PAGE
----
Film Threat archive logo


By Mike Watt | May 4, 2005

When Henrique Couto, producer of “Faces of Schlock”, handed me the DVD he imparted on me this little secret: “The title makes it bullet-proof, man. If people like it, they’re surprised because it’s called “Faces of Schlock”. If they don’t, they say, ‘What’d we expect? It’s called “Faces of Schlock”!’”

And you know what, it’s true! Because “Faces of Schlock” is a home-brewed anthology consisting of three short films made by young filmmakers at the beginning of what may actually be very long and fruitful careers, strung together by padded-out but usually funny segments featuring a horror-host with the unfortunate name of “Slutpira”. The running gag throughout the “Slutpira” sections is that the hostess is being forced to work unfunny breast jokes into her introductions and she’s constantly bitching at the off-camera producers about the material. You wouldn’t think that this bit would work continuously—and you’d be right, but it works more often than not, thanks to the easy charisma of the unnamed actress.

As for the movies themselves, the movie starts off with “Buttonhead”, from critic and self-styled “movie hobbyist” Andrew Shearer. It tells the story about Tori (Monical Puller) who is beaten nearly to death by her redneck boyfriend. Fortunately, a quick-thinking lesbian nurse saves her life by doing a quick clitoris-to-frontal-lobe procedure (I’m not quite sure of the medical term for this). Now the nurse and her friends are faced with another problem: Tori is now a nearly-retarded and overlystimulated basket case who humps everything that… well, moving or not, she mounts it.

For those in the know, Shearer is notoriously reclusive about his work. To my knowledge, this is the first of his short films that he’s allowed to be sold to the general public, which in itself is commendable. It’s not often that an artist is humble enough to insist that his work isn’t ready for a paying audience. And while “Buttonhead” is certainly raw and has a number of technical faults, what makes it work is the earnestness of the cast and its director. There’s no winking at the camera, and Puller is just remarkable as the “brain-enhanced” Tori, unafraid to look silly in the process.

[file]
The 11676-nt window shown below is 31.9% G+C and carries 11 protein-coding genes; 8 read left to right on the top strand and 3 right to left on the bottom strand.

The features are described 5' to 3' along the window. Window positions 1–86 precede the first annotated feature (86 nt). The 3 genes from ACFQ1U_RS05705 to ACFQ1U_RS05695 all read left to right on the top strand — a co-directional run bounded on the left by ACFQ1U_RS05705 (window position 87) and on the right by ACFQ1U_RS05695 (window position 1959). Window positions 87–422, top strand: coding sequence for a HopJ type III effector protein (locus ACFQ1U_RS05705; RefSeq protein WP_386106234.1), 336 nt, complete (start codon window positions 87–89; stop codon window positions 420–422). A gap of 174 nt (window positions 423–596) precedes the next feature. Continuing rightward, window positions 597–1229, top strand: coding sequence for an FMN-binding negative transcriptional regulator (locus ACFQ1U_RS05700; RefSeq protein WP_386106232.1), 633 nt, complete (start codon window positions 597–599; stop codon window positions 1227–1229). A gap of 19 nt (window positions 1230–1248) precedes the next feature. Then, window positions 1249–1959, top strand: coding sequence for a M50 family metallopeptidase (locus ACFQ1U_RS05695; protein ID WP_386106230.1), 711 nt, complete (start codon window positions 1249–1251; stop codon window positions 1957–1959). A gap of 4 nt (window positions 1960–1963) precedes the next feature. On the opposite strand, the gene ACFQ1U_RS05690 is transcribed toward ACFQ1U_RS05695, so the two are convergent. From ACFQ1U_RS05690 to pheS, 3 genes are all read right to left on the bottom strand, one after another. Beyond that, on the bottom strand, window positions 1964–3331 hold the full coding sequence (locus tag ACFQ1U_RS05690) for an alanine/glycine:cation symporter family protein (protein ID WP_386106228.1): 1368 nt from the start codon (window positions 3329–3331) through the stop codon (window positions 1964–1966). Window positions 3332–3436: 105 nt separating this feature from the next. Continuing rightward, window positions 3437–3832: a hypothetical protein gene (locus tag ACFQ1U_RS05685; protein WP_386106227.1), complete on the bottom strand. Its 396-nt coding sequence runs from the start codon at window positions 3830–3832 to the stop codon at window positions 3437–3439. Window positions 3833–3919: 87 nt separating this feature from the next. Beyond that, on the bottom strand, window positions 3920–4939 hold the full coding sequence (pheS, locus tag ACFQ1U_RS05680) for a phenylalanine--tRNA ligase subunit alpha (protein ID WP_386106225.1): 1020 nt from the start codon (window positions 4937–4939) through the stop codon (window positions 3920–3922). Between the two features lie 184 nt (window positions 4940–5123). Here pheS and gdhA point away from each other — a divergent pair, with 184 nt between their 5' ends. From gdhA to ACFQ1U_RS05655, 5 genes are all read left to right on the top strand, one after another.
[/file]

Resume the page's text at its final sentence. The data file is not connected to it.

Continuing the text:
Similar things can be said about Couto’s own movie, marking the second segment, “Diagnoses [sic] Terror”. This tells the strange story of a young man named Ron (Couto himself) who is slowly succumbing to the influences of a late-night televangelist (played by avant guarde filmmaker Andrew M. Copp). During the course of several nights, Ron begins to clean up his act by working out, eating healthy, and attempting a plantonic relationship with his eager-for-sex girlfriend. At the same time, he is also compelled to kill those around him that he (and the reverend) decree sinful.

It’s a bizarre little movie of enforced morality that, again, has its technical drawbacks (and a couple of self-conscious actors), but since everyone is intent on taking the material seriously, it works very well. Much of it is thanks to one-man-show Couto who is comfortable and relaxed on camera.

The final movie, “Neckbrace” is a little trying on the patience, pace-wise, but actually winds up being pretty rewarding on its own as well. A beleaguered “boi of the punk rock persuasion” (their description, not mine) loses his job and is immediately injured by a bully and winds up in a neck brace. This sends him spiraling into despair, leading him to buy an ungodly amount of drugs from a fast-talking dealer. The drugs send him into a boundless, murderous rage that he then takes out on the bully and his friends, leading to a magnificent blood bath.

As with the other two, “Neckbrace” is the result of hard-work and rough talent of the filmmaker, in this case Chris LaMartina. As with the other two, sound is a problem, inexperienced actors pop up, and the video format brings its own limitations. But, again, the problems are never distracting enough to make you abandon watching, particularly if you’re a fan of indie horror/comedy. It’s the earnest intentions that make the whole thing worthwhile.

Nothing in “Faces of Schlock” is earthshattering, but it is a wonderful indication of possibly great movies coming from these three guys in the future. Their hard work is present onscreen—they didn’t just plop a camera down and have their friends run by waving their arms. So I guess I fell into the “pleasantly surprised” category and eagerly await more.

Leave a Reply

Your email address will not be published. Required fields are marked *

Join our Film Threat Newsletter

Newsletter Icon